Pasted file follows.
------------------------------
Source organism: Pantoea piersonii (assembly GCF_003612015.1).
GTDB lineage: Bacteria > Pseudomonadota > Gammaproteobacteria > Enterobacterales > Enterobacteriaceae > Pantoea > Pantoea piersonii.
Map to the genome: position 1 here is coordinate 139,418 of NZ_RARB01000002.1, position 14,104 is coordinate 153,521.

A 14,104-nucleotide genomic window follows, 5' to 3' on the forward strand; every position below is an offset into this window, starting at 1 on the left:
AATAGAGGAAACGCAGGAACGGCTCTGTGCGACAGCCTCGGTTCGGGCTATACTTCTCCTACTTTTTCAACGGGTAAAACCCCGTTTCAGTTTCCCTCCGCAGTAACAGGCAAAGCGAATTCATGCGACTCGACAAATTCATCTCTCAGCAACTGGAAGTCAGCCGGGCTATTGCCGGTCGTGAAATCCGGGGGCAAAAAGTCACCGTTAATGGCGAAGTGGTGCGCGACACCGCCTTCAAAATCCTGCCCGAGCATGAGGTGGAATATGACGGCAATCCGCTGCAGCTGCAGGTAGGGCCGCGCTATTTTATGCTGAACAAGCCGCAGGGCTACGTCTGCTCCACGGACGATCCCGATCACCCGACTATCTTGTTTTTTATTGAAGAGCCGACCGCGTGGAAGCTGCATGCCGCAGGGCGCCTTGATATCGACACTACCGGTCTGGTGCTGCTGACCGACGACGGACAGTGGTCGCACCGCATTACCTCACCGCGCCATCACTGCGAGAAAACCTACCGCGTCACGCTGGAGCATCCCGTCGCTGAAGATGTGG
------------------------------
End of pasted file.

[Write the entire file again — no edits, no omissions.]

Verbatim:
Source organism: Pantoea piersonii (assembly GCF_003612015.1).
GTDB lineage: Bacteria > Pseudomonadota > Gammaproteobacteria > Enterobacterales > Enterobacteriaceae > Pantoea > Pantoea piersonii.
Map to the genome: position 1 here is coordinate 139,418 of NZ_RARB01000002.1, position 14,104 is coordinate 153,521.

A 14,104-nucleotide genomic window follows, 5' to 3' on the forward strand; every position below is an offset into this window, starting at 1 on the left:
AATAGAGGAAACGCAGGAACGGCTCTGTGCGACAGCCTCGGTTCGGGCTATACTTCTCCTACTTTTTCAACGGGTAAAACCCCGTTTCAGTTTCCCTCCGCAGTAACAGGCAAAGCGAATTCATGCGACTCGACAAATTCATCTCTCAGCAACTGGAAGTCAGCCGGGCTATTGCCGGTCGTGAAATCCGGGGGCAAAAAGTCACCGTTAATGGCGAAGTGGTGCGCGACACCGCCTTCAAAATCCTGCCCGAGCATGAGGTGGAATATGACGGCAATCCGCTGCAGCTGCAGGTAGGGCCGCGCTATTTTATGCTGAACAAGCCGCAGGGCTACGTCTGCTCCACGGACGATCCCGATCACCCGACTATCTTGTTTTTTATTGAAGAGCCGACCGCGTGGAAGCTGCATGCCGCAGGGCGCCTTGATATCGACACTACCGGTCTGGTGCTGCTGACCGACGACGGACAGTGGTCGCACCGCATTACCTCACCGCGCCATCACTGCGAGAAAACCTACCGCGTCACGCTGGAGCATCCCGTCGCTGAAGATGTGG